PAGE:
Do what makes you the most happy.


Monday, 25 March 2013

Thanks for the mammoth tooth!

It was just another day at work for Environment Agency worker Simon McHugh when he spotted an unusual looking object sitting in a pool of water on the gravel riverbed of the River Otter in East Devon. The biodiversity technical officer, who had been assessing the extent of erosion of the river bank, recognised the 20cm long object as a tooth - but was astounded to realise he had stumbled upon a mammoth molar which could be up to 70,000 years old.

Experts at the Natural History Museum have confirmed that the tooth is not only a interesting find, but a rare one too - only a handful of mammoth teeth have been found in the UK, with just two being found in Devon. In fact, this is the first find of its kind since the 1800s.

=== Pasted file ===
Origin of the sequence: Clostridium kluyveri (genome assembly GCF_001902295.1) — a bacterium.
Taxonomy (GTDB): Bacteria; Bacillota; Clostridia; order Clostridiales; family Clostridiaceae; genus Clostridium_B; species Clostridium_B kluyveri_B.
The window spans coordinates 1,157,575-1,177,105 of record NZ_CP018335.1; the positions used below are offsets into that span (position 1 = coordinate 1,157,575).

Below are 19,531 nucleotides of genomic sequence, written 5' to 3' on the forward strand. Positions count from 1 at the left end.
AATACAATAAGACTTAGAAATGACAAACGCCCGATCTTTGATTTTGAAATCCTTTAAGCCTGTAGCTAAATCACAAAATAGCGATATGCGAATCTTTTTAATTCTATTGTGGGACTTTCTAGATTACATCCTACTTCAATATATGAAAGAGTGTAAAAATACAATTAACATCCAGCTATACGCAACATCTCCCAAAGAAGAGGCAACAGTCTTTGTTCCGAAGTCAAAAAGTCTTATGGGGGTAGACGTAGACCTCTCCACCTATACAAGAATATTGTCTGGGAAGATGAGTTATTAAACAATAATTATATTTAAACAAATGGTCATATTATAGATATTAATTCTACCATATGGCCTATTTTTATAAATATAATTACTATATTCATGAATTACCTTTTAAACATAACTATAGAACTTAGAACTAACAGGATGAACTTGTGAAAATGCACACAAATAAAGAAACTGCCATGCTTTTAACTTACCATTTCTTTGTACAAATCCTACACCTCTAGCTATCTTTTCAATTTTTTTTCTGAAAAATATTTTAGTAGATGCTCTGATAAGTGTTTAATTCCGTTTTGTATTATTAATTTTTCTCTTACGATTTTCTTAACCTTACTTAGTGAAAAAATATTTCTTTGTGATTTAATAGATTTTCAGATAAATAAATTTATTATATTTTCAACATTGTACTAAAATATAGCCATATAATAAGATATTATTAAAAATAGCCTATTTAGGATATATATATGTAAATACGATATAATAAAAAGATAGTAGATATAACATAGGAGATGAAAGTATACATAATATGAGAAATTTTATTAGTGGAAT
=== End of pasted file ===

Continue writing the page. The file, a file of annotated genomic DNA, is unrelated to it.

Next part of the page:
The massive molar close-up
A mammoth discovery - a 20cm long, upper right molar tooth.
The sizable tooth weighs in at a hefty 2.2kg -  much heavier than it would have been sitting in the mouth of its original mammoth owner. This is due to the fossilisation process, which saw the tooth absorb silica or other minerals over time, slowly becoming petrified.

So, after surviving Ice Ages and tens of thousands of years, what's next for the River Otter mammoth tooth? As big as it is and as tough as it looks, it firstly needs some conservation to prevent it drying out too quickly and crumbling to dust. Once it's preserved, it's destined to go on display at Exeter Museum - reminding people that once upon a time, just a few thousand years ago, beasts with individual teeth as long as an iPad were once numerous in southern England...